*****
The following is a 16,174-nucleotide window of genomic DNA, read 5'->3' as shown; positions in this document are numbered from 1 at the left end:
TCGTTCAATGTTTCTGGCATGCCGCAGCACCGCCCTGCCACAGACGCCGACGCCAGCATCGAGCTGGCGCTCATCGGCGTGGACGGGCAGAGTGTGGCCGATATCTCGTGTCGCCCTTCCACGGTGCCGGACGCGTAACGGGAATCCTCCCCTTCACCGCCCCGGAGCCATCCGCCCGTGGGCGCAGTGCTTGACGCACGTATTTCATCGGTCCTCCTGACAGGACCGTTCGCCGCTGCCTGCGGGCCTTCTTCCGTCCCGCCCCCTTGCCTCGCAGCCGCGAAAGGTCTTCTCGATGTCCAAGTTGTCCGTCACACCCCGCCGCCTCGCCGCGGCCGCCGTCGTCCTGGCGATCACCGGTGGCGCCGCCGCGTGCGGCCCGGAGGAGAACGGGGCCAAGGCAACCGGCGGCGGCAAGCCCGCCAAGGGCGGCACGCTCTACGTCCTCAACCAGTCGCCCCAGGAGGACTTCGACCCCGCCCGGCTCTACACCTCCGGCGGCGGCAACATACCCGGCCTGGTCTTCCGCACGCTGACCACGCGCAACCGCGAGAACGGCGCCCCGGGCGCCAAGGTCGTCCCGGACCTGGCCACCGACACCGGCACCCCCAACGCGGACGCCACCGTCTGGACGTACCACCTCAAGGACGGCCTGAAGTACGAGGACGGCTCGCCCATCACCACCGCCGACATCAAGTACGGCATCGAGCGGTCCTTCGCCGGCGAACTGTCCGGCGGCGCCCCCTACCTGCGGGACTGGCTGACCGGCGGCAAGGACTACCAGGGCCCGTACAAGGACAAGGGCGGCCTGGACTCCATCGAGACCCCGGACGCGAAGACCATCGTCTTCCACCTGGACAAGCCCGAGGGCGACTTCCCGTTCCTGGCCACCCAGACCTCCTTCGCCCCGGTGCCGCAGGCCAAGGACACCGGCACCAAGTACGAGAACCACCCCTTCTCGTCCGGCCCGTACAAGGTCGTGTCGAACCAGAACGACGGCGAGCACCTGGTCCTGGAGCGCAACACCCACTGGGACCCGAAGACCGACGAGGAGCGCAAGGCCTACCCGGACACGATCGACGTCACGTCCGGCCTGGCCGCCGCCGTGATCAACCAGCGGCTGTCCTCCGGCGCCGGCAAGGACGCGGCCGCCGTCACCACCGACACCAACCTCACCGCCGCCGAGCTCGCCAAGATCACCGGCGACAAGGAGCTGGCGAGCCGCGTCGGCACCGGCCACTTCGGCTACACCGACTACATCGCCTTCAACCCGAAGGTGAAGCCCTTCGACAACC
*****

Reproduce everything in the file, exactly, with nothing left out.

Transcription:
The following is a 16,174-nucleotide window of genomic DNA, read 5'->3' as shown; positions in this document are numbered from 1 at the left end:
TCGTTCAATGTTTCTGGCATGCCGCAGCACCGCCCTGCCACAGACGCCGACGCCAGCATCGAGCTGGCGCTCATCGGCGTGGACGGGCAGAGTGTGGCCGATATCTCGTGTCGCCCTTCCACGGTGCCGGACGCGTAACGGGAATCCTCCCCTTCACCGCCCCGGAGCCATCCGCCCGTGGGCGCAGTGCTTGACGCACGTATTTCATCGGTCCTCCTGACAGGACCGTTCGCCGCTGCCTGCGGGCCTTCTTCCGTCCCGCCCCCTTGCCTCGCAGCCGCGAAAGGTCTTCTCGATGTCCAAGTTGTCCGTCACACCCCGCCGCCTCGCCGCGGCCGCCGTCGTCCTGGCGATCACCGGTGGCGCCGCCGCGTGCGGCCCGGAGGAGAACGGGGCCAAGGCAACCGGCGGCGGCAAGCCCGCCAAGGGCGGCACGCTCTACGTCCTCAACCAGTCGCCCCAGGAGGACTTCGACCCCGCCCGGCTCTACACCTCCGGCGGCGGCAACATACCCGGCCTGGTCTTCCGCACGCTGACCACGCGCAACCGCGAGAACGGCGCCCCGGGCGCCAAGGTCGTCCCGGACCTGGCCACCGACACCGGCACCCCCAACGCGGACGCCACCGTCTGGACGTACCACCTCAAGGACGGCCTGAAGTACGAGGACGGCTCGCCCATCACCACCGCCGACATCAAGTACGGCATCGAGCGGTCCTTCGCCGGCGAACTGTCCGGCGGCGCCCCCTACCTGCGGGACTGGCTGACCGGCGGCAAGGACTACCAGGGCCCGTACAAGGACAAGGGCGGCCTGGACTCCATCGAGACCCCGGACGCGAAGACCATCGTCTTCCACCTGGACAAGCCCGAGGGCGACTTCCCGTTCCTGGCCACCCAGACCTCCTTCGCCCCGGTGCCGCAGGCCAAGGACACCGGCACCAAGTACGAGAACCACCCCTTCTCGTCCGGCCCGTACAAGGTCGTGTCGAACCAGAACGACGGCGAGCACCTGGTCCTGGAGCGCAACACCCACTGGGACCCGAAGACCGACGAGGAGCGCAAGGCCTACCCGGACACGATCGACGTCACGTCCGGCCTGGCCGCCGCCGTGATCAACCAGCGGCTGTCCTCCGGCGCCGGCAAGGACGCGGCCGCCGTCACCACCGACACCAACCTCACCGCCGCCGAGCTCGCCAAGATCACCGGCGACAAGGAGCTGGCGAGCCGCGTCGGCACCGGCCACTTCGGCTACACCGACTACATCGCCTTCAACCCGAAGGTGAAGCCCTTCGACAACC